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Dinos field hockey looking for redemption

By Emilie Medland-Marchen, August 6, 2015 —

The Dinos women’s field hockey team headed to the fields behind the Olympic Oval on a rainy day earlier this week to start training for the upcoming season. The team began their session with an aerobic workout before moving to the soggy artificial turf for hockey training. Even in the rain, the team’s spirit shone through.

After a disappointing 2014 season that resulted in an 0–8 overall record, the team hopes to put the Dinos program back on the map.

Returning to the team is veteran goalkeeper Beckett Frisch, who also suits up for the Canadian national team. Frisch, who was last year’s Canada West MVP, spoke about the challenge of balancing different roles with the two teams.

“I want to contribute to the team in any way I can,” Frisch said. “I play a very different role on the Dinos than I do on the national team. I was starting last year for the Dinos and had a really good year, and I went to the national team and ended up being second keeper.”

Even so, it’s clear Frisch is prepared to bring her best, regardless of the role she’s given.

“Wherever I go, wherever I play, I just want to contribute in any way I can,” Frisch said. “That’s always my focus — to get better myself, to help my teammates get better and contribute.”

Bringing her experience from both the CIS and the NCAA — where she played for the University of Maine — Frisch’s approach to training is impressive, and it’s been an excellent asset for the rest of the women’s team.

Head coach Henré Meyer has adjusted his club’s training regimen this season, hoping an increase in cardiovascular and functional fitness training will result in a stronger team. He is excited at the prospect of some of their potential additions this season.

“We have trials — there will be about 30 or 40 girls attending — which is great. In past years we’ve been close to about 20,” Meyer said. “So this is a big step for new recruits. We’ve got a couple coming in from British Columbia, we have an exchange student coming up from Holland, as the Netherlands are number one in field hockey in the world. So it will be a really exciting year for us from that point of view.”

The camaraderie shared between the group is immediately clear to anyone watching them train together. Returning defender Jessica Britton discussed the importance of this familiarity.

“The minute you walk in to university here, you walk in to a family,” Britton said. “I think the biggest part about coming in to a varsity sport is that you come in to a full team. We train together, we play together, we have time outside of the team together.”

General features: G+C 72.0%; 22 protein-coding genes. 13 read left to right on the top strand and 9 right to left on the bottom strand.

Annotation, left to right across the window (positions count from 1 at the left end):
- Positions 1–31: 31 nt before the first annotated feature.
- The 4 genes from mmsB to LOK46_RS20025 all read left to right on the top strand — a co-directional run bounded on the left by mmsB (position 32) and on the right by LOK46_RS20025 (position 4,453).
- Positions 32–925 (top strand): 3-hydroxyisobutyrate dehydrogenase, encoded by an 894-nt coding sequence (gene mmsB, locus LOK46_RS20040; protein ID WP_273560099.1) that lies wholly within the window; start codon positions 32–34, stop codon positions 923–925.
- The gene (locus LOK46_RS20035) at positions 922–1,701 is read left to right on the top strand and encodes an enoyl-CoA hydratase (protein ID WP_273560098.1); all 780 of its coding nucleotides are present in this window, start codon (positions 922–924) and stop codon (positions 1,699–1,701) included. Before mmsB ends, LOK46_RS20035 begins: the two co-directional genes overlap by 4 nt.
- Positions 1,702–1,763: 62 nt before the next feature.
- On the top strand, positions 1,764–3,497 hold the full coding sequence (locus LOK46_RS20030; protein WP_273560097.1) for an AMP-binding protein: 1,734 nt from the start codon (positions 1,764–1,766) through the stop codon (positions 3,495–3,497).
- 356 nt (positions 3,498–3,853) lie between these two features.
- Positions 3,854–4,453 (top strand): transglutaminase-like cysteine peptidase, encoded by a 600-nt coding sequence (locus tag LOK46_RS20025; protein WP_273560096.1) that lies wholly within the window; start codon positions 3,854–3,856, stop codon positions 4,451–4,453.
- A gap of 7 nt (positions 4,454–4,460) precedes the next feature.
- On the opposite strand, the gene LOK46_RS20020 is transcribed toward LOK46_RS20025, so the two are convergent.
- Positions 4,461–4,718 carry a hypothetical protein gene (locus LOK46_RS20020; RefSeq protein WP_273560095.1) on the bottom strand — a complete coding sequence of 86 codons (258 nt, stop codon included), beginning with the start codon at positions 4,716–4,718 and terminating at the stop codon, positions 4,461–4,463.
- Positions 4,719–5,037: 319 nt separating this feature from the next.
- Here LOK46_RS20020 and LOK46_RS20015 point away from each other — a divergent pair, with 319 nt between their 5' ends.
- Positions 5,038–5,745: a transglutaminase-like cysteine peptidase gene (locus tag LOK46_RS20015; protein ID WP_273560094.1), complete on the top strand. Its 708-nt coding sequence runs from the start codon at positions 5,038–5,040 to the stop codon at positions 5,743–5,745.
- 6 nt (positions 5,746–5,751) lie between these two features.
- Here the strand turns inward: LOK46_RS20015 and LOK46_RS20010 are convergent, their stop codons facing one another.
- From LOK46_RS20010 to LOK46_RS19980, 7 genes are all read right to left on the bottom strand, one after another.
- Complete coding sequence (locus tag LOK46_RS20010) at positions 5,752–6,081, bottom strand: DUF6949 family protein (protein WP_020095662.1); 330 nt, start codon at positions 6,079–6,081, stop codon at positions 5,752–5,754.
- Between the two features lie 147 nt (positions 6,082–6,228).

Britton isn’t the only one who remains positive despite the team’s recent lack of success. Forward Roxanna Krankowski, a rookie during last year’s winless season, described the positives of making the jump to playing at the university level.

“It’s a lot more intense playing varsity than high school field hockey,” Krankowski said. “The energy’s really great though. It’s just more constant, working on your skills. I had a really good transition. It’s a lot to take in, but it was worth it.”

Though the Dinos field hockey team has been through a rough patch over the past few seasons, coach Meyer remains optimistic about the progress they have made during that span. Improving support and enthusiasm from fellow Dinos and University of Calgary students certainly plays a part in pushing the team forward as well.

“This past year we did see an increase in attendance, and it was really fun to have that atmosphere,” Meyer said. “It would be really great to have this place a packed house. It would be really exciting and the girls thrive with that extra energy. It was noticeable in the home games that we had.”

To some, coming off a season as disappointing as the Dinos’ 2014 campaign would be overwhelming. But what makes this team unique is their willingness to return to training with full force, refusing to give up despite their lack of success.

Their dedication to placing teamwork at the forefront of their preparations is also crucial. The bond shared between these girls is strong, and it’s that sense of family that takes their training to a new level.

It’s one thing to train hard, but doing so with joy and purpose is a much more promising formula for success.

“We’re pretty close,” Meyer said. “We’re tight-knit. We’re a family. We work hard for each other and we do our best for each other.”

That sense of family is easy to see, and it has the Dinos poised to make 2015 a season of redemption.

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